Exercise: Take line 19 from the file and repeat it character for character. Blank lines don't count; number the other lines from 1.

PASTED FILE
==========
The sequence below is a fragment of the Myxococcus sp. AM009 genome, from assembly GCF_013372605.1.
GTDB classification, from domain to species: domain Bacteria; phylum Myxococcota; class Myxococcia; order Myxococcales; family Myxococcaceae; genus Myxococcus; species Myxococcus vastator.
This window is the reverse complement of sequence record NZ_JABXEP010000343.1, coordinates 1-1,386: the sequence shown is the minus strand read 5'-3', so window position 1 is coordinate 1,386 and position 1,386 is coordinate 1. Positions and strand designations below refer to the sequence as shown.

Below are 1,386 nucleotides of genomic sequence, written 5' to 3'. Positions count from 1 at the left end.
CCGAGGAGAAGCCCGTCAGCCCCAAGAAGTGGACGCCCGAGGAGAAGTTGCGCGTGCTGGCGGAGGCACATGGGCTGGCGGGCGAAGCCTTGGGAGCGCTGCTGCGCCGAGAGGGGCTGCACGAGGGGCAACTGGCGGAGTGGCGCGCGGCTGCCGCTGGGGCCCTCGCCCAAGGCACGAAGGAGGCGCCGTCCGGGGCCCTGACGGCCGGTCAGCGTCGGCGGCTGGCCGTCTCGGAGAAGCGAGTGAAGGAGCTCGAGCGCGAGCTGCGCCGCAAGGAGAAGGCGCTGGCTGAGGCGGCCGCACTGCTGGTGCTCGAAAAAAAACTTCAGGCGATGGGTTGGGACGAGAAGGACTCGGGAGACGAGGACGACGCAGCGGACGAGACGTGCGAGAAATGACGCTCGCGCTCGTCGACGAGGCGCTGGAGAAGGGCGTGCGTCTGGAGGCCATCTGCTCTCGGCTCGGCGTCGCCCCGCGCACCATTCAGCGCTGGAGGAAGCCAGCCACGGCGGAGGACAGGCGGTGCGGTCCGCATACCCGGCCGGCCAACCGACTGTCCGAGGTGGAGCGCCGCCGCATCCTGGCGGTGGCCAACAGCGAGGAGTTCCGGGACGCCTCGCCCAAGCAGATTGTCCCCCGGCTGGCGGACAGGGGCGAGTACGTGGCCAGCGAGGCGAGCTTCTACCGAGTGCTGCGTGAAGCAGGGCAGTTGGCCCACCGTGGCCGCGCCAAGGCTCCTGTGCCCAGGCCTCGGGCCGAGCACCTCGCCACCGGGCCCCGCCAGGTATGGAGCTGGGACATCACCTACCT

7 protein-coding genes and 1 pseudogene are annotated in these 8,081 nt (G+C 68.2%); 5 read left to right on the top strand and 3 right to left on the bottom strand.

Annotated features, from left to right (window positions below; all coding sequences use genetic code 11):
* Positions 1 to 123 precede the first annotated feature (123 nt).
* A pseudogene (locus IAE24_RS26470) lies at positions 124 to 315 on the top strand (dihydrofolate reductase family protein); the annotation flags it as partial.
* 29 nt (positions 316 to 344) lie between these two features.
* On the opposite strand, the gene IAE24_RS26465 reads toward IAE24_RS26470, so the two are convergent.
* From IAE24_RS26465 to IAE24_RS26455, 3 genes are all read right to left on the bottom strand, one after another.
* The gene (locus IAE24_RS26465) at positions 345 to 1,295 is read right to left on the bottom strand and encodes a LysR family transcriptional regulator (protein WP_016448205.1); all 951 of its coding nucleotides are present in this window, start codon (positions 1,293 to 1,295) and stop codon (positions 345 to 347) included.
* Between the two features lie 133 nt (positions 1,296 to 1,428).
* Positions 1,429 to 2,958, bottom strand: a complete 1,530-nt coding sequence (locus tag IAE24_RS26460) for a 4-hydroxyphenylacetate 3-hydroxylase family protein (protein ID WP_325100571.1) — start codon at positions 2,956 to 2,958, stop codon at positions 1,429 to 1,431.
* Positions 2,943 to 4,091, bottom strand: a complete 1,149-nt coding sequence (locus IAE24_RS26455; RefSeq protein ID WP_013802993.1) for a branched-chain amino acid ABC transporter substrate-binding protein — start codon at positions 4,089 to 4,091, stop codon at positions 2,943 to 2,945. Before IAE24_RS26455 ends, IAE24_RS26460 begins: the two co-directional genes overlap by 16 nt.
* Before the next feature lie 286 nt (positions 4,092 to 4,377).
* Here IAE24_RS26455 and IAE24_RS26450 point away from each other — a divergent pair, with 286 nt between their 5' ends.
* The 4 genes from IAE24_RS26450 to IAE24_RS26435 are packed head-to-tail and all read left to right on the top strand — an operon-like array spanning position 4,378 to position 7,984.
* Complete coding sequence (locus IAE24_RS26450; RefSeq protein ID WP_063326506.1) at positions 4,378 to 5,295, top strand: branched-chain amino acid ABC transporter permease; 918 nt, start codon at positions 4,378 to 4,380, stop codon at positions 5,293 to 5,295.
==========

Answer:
* The 4 genes from IAE24_RS26450 to IAE24_RS26435 are packed head-to-tail and all read left to right on the top strand — an operon-like array spanning position 4,378 to position 7,984.